So being the palm dweeb that I am, last night I was researching the lowest annual temperatures for Baltimore (my hometown) and I realized that the lowest temperatures were recorded at BWI airport. The airport is cooler than my location and I was curious what the same temperatures were in areas closer to me. So on the days where the lowest temperatures were recorded, I searched the temperatures at the weather stations closest to me and these were my findings for the past 20 years:
20 year Average: 11.8° Zone 8a
This change to zone 8 is reflected in the Arbor Day Foundation Hardiness zone map. Despite some zone 7 winters, the majority of winters are zone 8 here (which excites me tremendously!!!!!!)
I just thought this was interesting for those curious about microclimates since I live in one generated by the Baltimore metro on one side and the Chesapeake Bay on the other.
I thought it may be cool to post photos of the garden as it appears this winter. Please posts pics of your own garden as well. I am in North Georgia, a cold zone 8a.
Some of my palms that I’ve collected. Many of these are not going into the ground as they wouldn’t stand a chance haha. Theyre all a bit rough looking due to neglect and me being away.
This is a Chamaerops Humilis which I bought from a Maryland Lowe’s as a blue pot. It’s pretty big and I may try it outside but I’m not sure. It may not work out.
I am absolutely elated to finally be a part of the palm community! I gained an interest in hardy palms around 2 years ago and was enamored with the idea that palms could possibly grow here. However, I was a bit "over zealous" and did not consider the other factors that would limit palm growth and thus, many perished the first year. The fatalities were 1 Trachycarpus Fortunei, 1 Rhapidophyllum Hystrix (died due to transplant shock before the cold even began), 2 Butia Capitatas (I don't know what possessed me to believe that these were going to survive), and Sabal Tamaulipas. The survivors were 2 Trachycarpus Fortunei (1 spear pull), 1 Sabal Minor 'McCurtain', and 1 Rhapidophyllum Hystrix (Lowe's Blue Pot from DeLand, FL). All of these eventually croaked the next winter. Many of these were in bad spots to begin with (due to my own ignorance) and in poor soil.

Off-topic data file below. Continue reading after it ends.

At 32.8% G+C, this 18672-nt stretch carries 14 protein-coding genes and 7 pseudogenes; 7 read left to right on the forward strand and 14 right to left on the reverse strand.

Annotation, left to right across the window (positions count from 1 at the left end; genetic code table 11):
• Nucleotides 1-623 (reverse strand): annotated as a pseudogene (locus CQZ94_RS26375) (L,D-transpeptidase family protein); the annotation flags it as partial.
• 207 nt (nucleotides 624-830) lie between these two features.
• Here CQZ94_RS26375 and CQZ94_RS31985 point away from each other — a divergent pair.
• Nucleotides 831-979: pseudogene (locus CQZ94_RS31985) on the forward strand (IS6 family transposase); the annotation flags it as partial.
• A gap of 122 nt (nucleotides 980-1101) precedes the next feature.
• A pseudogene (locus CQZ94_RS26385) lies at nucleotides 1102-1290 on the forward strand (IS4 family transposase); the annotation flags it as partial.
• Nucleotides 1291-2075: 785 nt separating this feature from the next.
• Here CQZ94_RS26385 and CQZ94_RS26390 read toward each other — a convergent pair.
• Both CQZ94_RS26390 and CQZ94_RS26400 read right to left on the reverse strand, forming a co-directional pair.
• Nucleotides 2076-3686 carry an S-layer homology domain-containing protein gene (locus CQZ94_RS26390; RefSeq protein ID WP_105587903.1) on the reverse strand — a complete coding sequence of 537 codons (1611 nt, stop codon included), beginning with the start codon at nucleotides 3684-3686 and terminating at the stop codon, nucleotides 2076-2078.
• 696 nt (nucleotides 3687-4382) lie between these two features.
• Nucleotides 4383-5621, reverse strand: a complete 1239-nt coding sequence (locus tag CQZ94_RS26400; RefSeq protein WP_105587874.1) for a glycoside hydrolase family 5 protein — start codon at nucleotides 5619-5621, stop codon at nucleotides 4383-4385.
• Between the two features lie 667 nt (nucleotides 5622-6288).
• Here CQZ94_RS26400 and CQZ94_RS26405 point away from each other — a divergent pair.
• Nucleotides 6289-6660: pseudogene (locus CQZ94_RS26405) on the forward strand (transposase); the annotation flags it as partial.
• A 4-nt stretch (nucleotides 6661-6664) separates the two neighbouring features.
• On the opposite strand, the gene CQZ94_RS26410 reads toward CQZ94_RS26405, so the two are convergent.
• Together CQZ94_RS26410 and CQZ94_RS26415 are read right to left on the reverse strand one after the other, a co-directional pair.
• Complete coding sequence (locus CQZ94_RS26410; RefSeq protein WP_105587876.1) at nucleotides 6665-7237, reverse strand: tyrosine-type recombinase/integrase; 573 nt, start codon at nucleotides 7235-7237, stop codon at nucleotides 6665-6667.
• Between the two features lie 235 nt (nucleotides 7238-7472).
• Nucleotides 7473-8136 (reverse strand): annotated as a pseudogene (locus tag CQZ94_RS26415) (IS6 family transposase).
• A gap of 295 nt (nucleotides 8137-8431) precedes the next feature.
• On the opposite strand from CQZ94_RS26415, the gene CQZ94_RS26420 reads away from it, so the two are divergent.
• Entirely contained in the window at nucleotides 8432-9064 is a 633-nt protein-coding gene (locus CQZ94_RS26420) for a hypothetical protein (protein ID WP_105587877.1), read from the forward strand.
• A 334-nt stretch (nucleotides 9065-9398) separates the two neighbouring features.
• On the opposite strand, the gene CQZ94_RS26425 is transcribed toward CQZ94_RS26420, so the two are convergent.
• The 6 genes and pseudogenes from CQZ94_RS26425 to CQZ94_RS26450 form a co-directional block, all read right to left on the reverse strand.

I am deciding to try again this year and learn from my mistakes. I want to try Sabal Minor 'McCurtain' and 'Louisiana', Sabal Brazoriensis, and maybe Sabal Etonia. I have a South facing wall along the foundation which seems to be a microclimate; as snow often melts quicker near said wall than the area further out. I live in Central Maryland, Outside of East Baltimore. The 2012 USDA puts me in 7b and the Arbor Day 2015 has me in Zone 7-8 (however I think zone 8 is a bit of a stretch ). Maryland Winters here are "interesting" to say the least. The usual highs hover around 45 and usual lows are around 25-30. It's not uncommon to have warmer or cooler periods with highs in the 50's or 30's. During storms, my area is usually on or below the freezing line and we get rain, wintry mixes, or freezing rain. It does snow here, but it's not usually very deep and melts within a day or two. Blizzards can occur, but are rare. Regarding Annual minimum lows, it's usually 7b temperatures with some winters flirting with 7a or 8a. If anyone here (or a climate similar to here) has any tips or experiences, I would love to hear them. Happy Palming!
I have been using promix hp and adding more perlite as my main potting mix. A couple problems I am running into are that when dry, its so light weight that a small gust of wind knocks them over and if not watered enough, the soil locks up and doesn't allow good water saturation throughout all the roots.
I've heard that adding silica sand into the mix can help with both problems I am dealing with...
Does anyone use silica sand in their mix? If so, any suggestions on where to bulk purchase?
Any other ideas?
Thanks so much!!